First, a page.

Sunday, March 27, 2005


Well, I'm finally back up and running with my computer equipment so I will be able to blog more often and post pictures again (and there was much clapping and rejoicing).

I've posted a lot of pictures of the local Iraqi people, and I will continue to do so in the future. However, I wanted to pay tribute to some real heroes...the American soldier. The pictures that follow are all of guys in my unit. You will probably never read about them in the paper, but they put their necks on the line every day. They obviously don't do it for the money, glory, or fame since they will recieve little or none of those during their deployment here. They do it because that's just what soldiers do, and at the end of the day all that matters is the guy on your left and your right and making sure everyone gets back home safe.

This is one of some guys getting their gun-trucks ready to go right before a mission.

This is myself and SGT Hatt right before we left that day. SGT Hatt is an interesting individual. He is a gunner on a gun crew, which means he sits in the hatch in the HMMWV behind a machine gun as we fly down the highway. He also was one year away from completing his degree in English Literature when we got mobilized. Here's a steely eyed killer who can quote from classic works of writing.

This is SGT Hatt again. The picture was taken from inside the vehicle as we were going down the road. It was a little chilly that morning.

This is just another Joe in action as his crew gets ready to move out.

This is Lieutenant Holland who was riding in the back of my vehicle. It was a three hour ride. I guess he was tired.

This is SPC Edge. We affectionately refer to him as "The Edge". He was also about to start his last year of college at Texas A&M when we were mobilzed. As you can see, he doesn't like to have his picture taken.

All of these photos reflect every day occurences here. Nothing too exciting, but as my Father-n-Law aptly puts it, " excitement in a combat zone is a good thing."

I agree.

Let's save all of the excitement for when we all come home.


Saturday, March 19, 2005

What I am up to

I'm settling into my new location, and actually like it a lot better than where I was before. This base camp is a lot smaller, and not as crowded. We are about 3 hours south of Baghdad and the terrain is little more pleasant in this area. The base camp is surrounded by thick Plam trees, so it is not quite as desolate. (Don't get me still ain't Texas.)

My command group will be taking command of the post, which actually presents some interesting opportunities. Just yesterday I found myself meeting with two local Sheiks regarding the lease agreements they have with the Army. One owns some of the land our base camp is on, and the other owns some of the buildings we are using, and the Army pays both of them a monthly lease to use their property. It was a really interesting experience; speaking through an interperter, trying to read their body language, etc. They are truly a passionate people, which makes for an interesting combination since I am just the opposite. Hopefully they don't think I'm smug.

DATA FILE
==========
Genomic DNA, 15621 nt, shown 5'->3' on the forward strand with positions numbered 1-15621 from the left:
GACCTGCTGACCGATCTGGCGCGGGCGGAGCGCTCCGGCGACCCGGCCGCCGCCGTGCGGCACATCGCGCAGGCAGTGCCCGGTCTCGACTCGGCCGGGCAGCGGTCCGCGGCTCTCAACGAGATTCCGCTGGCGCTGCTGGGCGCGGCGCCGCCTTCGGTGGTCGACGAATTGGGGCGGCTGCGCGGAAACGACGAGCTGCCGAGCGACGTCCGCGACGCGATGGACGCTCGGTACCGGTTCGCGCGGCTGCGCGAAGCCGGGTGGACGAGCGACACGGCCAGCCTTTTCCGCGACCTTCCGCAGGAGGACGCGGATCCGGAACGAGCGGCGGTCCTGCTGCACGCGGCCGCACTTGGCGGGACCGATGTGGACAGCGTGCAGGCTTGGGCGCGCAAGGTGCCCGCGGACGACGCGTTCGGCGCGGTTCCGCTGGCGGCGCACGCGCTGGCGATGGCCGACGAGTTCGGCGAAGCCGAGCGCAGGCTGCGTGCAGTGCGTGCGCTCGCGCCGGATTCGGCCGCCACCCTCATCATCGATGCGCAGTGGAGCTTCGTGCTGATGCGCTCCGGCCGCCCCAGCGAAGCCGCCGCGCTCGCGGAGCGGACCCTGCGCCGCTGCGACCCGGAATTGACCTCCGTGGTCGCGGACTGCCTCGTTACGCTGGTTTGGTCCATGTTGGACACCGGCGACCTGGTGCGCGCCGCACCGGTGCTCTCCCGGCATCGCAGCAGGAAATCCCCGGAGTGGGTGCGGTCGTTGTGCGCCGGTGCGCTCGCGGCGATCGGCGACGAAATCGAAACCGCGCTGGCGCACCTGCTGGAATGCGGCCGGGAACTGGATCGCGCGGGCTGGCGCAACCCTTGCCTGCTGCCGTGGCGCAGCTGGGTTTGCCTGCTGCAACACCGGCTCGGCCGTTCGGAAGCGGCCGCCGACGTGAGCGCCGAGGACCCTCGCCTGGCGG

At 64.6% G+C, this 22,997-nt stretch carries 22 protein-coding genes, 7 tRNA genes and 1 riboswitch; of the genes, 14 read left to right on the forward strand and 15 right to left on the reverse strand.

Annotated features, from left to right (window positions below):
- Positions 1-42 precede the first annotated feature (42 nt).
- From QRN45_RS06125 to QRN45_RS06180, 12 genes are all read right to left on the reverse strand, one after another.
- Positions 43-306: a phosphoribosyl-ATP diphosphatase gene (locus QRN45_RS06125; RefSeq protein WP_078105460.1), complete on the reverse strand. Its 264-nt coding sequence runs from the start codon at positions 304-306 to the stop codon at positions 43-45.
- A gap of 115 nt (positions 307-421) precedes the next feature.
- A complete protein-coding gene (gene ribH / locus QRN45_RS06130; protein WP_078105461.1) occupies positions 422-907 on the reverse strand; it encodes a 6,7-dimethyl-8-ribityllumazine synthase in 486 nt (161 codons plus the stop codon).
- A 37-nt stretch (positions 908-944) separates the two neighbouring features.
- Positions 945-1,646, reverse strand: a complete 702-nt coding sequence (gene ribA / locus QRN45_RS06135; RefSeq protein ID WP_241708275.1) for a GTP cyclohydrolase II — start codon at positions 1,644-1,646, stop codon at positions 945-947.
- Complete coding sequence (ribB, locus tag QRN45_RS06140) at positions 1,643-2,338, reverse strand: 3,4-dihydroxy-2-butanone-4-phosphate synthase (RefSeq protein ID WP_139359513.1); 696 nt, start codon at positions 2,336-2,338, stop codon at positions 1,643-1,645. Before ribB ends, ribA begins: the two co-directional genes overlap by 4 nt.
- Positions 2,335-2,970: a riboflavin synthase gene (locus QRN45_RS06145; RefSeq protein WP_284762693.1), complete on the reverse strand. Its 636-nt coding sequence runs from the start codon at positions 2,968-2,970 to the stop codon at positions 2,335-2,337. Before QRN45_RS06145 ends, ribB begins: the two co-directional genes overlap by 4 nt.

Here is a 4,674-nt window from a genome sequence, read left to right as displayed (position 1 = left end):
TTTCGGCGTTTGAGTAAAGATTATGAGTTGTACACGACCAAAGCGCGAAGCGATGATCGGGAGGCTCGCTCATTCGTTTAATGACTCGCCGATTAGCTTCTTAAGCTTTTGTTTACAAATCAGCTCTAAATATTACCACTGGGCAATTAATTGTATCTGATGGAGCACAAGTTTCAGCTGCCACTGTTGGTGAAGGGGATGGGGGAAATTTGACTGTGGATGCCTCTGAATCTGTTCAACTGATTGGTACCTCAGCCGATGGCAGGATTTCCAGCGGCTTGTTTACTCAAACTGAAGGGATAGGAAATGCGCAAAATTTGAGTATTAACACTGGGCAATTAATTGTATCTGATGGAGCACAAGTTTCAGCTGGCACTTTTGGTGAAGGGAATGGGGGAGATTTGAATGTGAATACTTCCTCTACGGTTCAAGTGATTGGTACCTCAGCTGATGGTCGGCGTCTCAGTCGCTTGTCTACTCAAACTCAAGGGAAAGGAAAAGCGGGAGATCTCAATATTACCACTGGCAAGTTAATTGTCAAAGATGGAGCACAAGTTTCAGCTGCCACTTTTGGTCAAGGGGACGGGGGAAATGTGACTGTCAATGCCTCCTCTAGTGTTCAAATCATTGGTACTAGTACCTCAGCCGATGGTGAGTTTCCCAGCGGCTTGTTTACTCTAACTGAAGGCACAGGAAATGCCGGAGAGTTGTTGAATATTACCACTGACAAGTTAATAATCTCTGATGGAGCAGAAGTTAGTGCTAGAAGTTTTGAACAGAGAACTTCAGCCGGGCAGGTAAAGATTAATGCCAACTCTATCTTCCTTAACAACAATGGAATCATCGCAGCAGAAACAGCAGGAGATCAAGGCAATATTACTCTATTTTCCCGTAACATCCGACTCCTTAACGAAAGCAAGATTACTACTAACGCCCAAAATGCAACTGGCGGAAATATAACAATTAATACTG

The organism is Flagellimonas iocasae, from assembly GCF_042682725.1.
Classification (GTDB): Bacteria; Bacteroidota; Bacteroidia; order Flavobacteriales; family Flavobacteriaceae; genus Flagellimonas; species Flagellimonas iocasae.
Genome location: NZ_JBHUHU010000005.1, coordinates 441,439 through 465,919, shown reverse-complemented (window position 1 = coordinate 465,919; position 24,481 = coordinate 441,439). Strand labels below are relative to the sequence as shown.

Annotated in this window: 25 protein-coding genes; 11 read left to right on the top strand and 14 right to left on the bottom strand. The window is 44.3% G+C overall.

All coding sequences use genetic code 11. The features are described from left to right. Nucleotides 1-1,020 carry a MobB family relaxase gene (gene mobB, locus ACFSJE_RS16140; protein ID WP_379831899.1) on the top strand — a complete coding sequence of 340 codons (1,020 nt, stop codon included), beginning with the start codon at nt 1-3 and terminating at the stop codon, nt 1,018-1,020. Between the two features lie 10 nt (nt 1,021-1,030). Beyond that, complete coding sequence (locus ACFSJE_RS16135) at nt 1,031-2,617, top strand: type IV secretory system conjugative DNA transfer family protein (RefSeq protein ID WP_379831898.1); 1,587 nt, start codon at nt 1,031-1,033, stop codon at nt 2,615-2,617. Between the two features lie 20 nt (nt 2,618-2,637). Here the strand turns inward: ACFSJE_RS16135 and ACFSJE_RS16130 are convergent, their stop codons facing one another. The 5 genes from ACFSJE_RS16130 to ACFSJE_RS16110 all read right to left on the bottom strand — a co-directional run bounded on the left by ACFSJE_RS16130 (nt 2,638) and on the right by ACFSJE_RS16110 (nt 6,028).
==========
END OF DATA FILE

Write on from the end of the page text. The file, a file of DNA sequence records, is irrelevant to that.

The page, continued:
There will be more opportunity to interact. In fact, one of the Sheiks has already invited us to his home for dinner. This is a common practice, and I've heard the meal is pretty bountiful. They take their hospitality very seriously, and once you are in their home you are a guest of honor. Make no mistake, though, the conversation will quickly turn to business; we deserve more money for the land, we want to set up vendor stands outside the gate, ...etc. It's a delicate balance of being fair without giving into every demand.

Anyway, I know this isn't a real exciting post, but I wanted to let everyone know that I am okay and actually enjoying the new location and new mssion. I feel like I can have a more direct impact here, which will make all of this more worth while.

Until next time,

Monday, March 14, 2005

On the road again

Well, it looks like I'm moving again. I got the word a few days ago that our command post will be moving to a base located a few hours north of here. Our mission is going to change a bit, and we will pick up some additional responsibilities. During the move I will have very limited access and it could be a while before I can post again. I just wanted to let everyone know so you don't think I'm being a slacker. Continue to post and send emails, and I will check on them as soon as I can.

I'm sure you have noticed that I have not been posting any pictures recently. I have run into some technical dificulties that currently prevent me from doing so. The "long and short" of it is that I can no longer connect my personal computer to the military network (I wasn't really supposed to be doing it to begin with, but as usual I was trying to "buck the system"). My personal computer has the software that allows me to upload photos, and obviously my military computer does not, nor am I allowed to install it.

In order to remedy this situation about 30 of us have gotten together to purchase our own satellite internet system so we can have unrestricted access at any time. It's a bit pricey at $7,000, but we've raised about half the funds and it will be well worth it. Once we have it set up I will be able to publish all the photos I want.